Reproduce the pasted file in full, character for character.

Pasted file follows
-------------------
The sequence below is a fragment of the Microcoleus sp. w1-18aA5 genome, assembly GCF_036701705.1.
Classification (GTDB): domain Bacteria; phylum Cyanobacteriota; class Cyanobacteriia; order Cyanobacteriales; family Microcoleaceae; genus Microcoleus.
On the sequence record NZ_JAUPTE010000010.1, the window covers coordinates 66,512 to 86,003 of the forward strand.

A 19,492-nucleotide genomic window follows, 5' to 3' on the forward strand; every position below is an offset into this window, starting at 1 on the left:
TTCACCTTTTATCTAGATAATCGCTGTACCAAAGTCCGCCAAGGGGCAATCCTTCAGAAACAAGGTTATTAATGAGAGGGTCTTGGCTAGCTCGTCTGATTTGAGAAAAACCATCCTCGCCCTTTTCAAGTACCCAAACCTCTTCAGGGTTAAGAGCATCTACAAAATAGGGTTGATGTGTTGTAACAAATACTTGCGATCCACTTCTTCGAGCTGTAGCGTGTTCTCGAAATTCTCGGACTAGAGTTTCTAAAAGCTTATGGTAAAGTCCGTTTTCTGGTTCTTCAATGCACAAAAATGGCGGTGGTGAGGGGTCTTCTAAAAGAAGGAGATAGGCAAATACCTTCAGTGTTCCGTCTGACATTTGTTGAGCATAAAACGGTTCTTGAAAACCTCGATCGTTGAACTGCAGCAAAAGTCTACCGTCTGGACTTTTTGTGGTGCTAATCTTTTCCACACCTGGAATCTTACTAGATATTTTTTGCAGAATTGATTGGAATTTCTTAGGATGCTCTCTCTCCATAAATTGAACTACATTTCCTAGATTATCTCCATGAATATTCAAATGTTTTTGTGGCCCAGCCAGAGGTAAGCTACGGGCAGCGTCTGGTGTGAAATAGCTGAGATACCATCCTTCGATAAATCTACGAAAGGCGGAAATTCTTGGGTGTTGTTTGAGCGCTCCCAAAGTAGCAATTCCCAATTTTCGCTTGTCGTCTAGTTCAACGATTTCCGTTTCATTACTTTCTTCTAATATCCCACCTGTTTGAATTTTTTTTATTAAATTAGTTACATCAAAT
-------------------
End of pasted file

The sequence below is a fragment of the Microcoleus sp. w1-18aA5 genome, assembly GCF_036701705.1.
Classification (GTDB): domain Bacteria; phylum Cyanobacteriota; class Cyanobacteriia; order Cyanobacteriales; family Microcoleaceae; genus Microcoleus.
On the sequence record NZ_JAUPTE010000010.1, the window covers coordinates 66,512 to 86,003 of the forward strand.

A 19,492-nucleotide genomic window follows, 5' to 3' on the forward strand; every position below is an offset into this window, starting at 1 on the left:
TTCACCTTTTATCTAGATAATCGCTGTACCAAAGTCCGCCAAGGGGCAATCCTTCAGAAACAAGGTTATTAATGAGAGGGTCTTGGCTAGCTCGTCTGATTTGAGAAAAACCATCCTCGCCCTTTTCAAGTACCCAAACCTCTTCAGGGTTAAGAGCATCTACAAAATAGGGTTGATGTGTTGTAACAAATACTTGCGATCCACTTCTTCGAGCTGTAGCGTGTTCTCGAAATTCTCGGACTAGAGTTTCTAAAAGCTTATGGTAAAGTCCGTTTTCTGGTTCTTCAATGCACAAAAATGGCGGTGGTGAGGGGTCTTCTAAAAGAAGGAGATAGGCAAATACCTTCAGTGTTCCGTCTGACATTTGTTGAGCATAAAACGGTTCTTGAAAACCTCGATCGTTGAACTGCAGCAAAAGTCTACCGTCTGGACTTTTTGTGGTGCTAATCTTTTCCACACCTGGAATCTTACTAGATATTTTTTGCAGAATTGATTGGAATTTCTTAGGATGCTCTCTCTCCATAAATTGAACTACATTTCCTAGATTATCTCCATGAATATTCAAATGTTTTTGTGGCCCAGCCAGAGGTAAGCTACGGGCAGCGTCTGGTGTGAAATAGCTGAGATACCATCCTTCGATAAATCTACGAAAGGCGGAAATTCTTGGGTGTTGTTTGAGCGCTCCCAAAGTAGCAATTCCCAATTTTCGCTTGTCGTCTAGTTCAACGATTTCCGTTTCATTACTTTCTTCTAATATCCCACCTGTTTGAATTTTTTTTATTAAATTAGTTACATCAAAT